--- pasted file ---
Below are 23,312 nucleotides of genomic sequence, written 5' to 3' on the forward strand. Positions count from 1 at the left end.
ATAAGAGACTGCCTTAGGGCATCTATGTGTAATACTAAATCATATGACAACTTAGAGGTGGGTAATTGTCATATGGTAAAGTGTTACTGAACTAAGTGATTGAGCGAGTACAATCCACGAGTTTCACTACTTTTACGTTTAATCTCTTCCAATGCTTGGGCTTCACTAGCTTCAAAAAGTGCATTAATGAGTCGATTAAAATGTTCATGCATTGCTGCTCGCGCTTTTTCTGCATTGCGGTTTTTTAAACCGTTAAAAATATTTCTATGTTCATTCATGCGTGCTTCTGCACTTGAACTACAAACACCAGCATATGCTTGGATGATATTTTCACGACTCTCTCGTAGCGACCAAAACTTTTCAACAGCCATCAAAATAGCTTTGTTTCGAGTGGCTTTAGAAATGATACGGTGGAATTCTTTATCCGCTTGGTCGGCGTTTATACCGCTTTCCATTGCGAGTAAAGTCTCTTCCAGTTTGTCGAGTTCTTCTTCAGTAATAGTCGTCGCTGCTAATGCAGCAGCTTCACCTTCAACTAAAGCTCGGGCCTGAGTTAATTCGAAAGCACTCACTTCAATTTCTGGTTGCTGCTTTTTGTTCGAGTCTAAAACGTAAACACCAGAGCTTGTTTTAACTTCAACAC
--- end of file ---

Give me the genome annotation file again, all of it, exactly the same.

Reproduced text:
Below are 23,312 nucleotides of genomic sequence, written 5' to 3' on the forward strand. Positions count from 1 at the left end.
ATAAGAGACTGCCTTAGGGCATCTATGTGTAATACTAAATCATATGACAACTTAGAGGTGGGTAATTGTCATATGGTAAAGTGTTACTGAACTAAGTGATTGAGCGAGTACAATCCACGAGTTTCACTACTTTTACGTTTAATCTCTTCCAATGCTTGGGCTTCACTAGCTTCAAAAAGTGCATTAATGAGTCGATTAAAATGTTCATGCATTGCTGCTCGCGCTTTTTCTGCATTGCGGTTTTTTAAACCGTTAAAAATATTTCTATGTTCATTCATGCGTGCTTCTGCACTTGAACTACAAACACCAGCATATGCTTGGATGATATTTTCACGACTCTCTCGTAGCGACCAAAACTTTTCAACAGCCATCAAAATAGCTTTGTTTCGAGTGGCTTTAGAAATGATACGGTGGAATTCTTTATCCGCTTGGTCGGCGTTTATACCGCTTTCCATTGCGAGTAAAGTCTCTTCCAGTTTGTCGAGTTCTTCTTCAGTAATAGTCGTCGCTGCTAATGCAGCAGCTTCACCTTCAACTAAAGCTCGGGCCTGAGTTAATTCGAAAGCACTCACTTCAATTTCTGGTTGCTGCTTTTTGTTCGAGTCTAAAACGTAAACACCAGAGCTTGTTTTAACTTCAACAC